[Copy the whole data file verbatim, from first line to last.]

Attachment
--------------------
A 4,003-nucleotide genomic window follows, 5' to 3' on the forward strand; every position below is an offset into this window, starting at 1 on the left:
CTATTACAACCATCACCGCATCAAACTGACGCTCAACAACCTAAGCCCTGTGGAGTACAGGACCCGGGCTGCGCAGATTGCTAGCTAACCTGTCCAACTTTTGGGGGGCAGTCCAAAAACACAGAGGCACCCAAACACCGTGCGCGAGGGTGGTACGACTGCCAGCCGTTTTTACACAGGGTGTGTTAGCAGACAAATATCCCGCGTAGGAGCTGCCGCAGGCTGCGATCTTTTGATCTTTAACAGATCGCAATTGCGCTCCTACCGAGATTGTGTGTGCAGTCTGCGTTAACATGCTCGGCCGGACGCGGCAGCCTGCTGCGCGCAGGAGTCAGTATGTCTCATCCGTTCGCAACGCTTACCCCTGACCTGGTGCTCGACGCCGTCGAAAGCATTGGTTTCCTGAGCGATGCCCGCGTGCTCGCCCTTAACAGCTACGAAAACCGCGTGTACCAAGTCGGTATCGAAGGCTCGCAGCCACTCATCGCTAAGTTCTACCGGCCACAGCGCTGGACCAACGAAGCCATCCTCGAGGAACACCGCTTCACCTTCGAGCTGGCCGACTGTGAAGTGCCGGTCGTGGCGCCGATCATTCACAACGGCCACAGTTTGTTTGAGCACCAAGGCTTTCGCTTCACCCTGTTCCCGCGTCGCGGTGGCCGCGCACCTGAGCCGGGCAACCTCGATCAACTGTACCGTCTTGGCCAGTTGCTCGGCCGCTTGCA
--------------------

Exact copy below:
A 4,003-nucleotide genomic window follows, 5' to 3' on the forward strand; every position below is an offset into this window, starting at 1 on the left:
CTATTACAACCATCACCGCATCAAACTGACGCTCAACAACCTAAGCCCTGTGGAGTACAGGACCCGGGCTGCGCAGATTGCTAGCTAACCTGTCCAACTTTTGGGGGGCAGTCCAAAAACACAGAGGCACCCAAACACCGTGCGCGAGGGTGGTACGACTGCCAGCCGTTTTTACACAGGGTGTGTTAGCAGACAAATATCCCGCGTAGGAGCTGCCGCAGGCTGCGATCTTTTGATCTTTAACAGATCGCAATTGCGCTCCTACCGAGATTGTGTGTGCAGTCTGCGTTAACATGCTCGGCCGGACGCGGCAGCCTGCTGCGCGCAGGAGTCAGTATGTCTCATCCGTTCGCAACGCTTACCCCTGACCTGGTGCTCGACGCCGTCGAAAGCATTGGTTTCCTGAGCGATGCCCGCGTGCTCGCCCTTAACAGCTACGAAAACCGCGTGTACCAAGTCGGTATCGAAGGCTCGCAGCCACTCATCGCTAAGTTCTACCGGCCACAGCGCTGGACCAACGAAGCCATCCTCGAGGAACACCGCTTCACCTTCGAGCTGGCCGACTGTGAAGTGCCGGTCGTGGCGCCGATCATTCACAACGGCCACAGTTTGTTTGAGCACCAAGGCTTTCGCTTCACCCTGTTCCCGCGTCGCGGTGGCCGCGCACCTGAGCCGGGCAACCTCGATCAACTGTACCGTCTTGGCCAGTTGCTCGGCCGCTTGCA